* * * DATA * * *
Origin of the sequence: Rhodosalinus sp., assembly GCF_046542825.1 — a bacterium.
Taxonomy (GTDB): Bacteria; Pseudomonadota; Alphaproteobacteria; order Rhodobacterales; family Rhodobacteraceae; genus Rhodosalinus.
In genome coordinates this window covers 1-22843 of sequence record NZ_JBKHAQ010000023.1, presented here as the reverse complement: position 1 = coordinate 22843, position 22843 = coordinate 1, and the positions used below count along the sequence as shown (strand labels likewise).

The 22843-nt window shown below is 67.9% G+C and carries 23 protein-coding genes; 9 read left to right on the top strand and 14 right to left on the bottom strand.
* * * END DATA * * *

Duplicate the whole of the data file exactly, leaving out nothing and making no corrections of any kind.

Origin of the sequence: Rhodosalinus sp., assembly GCF_046542825.1 — a bacterium.
Taxonomy (GTDB): Bacteria; Pseudomonadota; Alphaproteobacteria; order Rhodobacterales; family Rhodobacteraceae; genus Rhodosalinus.
In genome coordinates this window covers 1-22843 of sequence record NZ_JBKHAQ010000023.1, presented here as the reverse complement: position 1 = coordinate 22843, position 22843 = coordinate 1, and the positions used below count along the sequence as shown (strand labels likewise).

The 22843-nt window shown below is 67.9% G+C and carries 23 protein-coding genes; 9 read left to right on the top strand and 14 right to left on the bottom strand.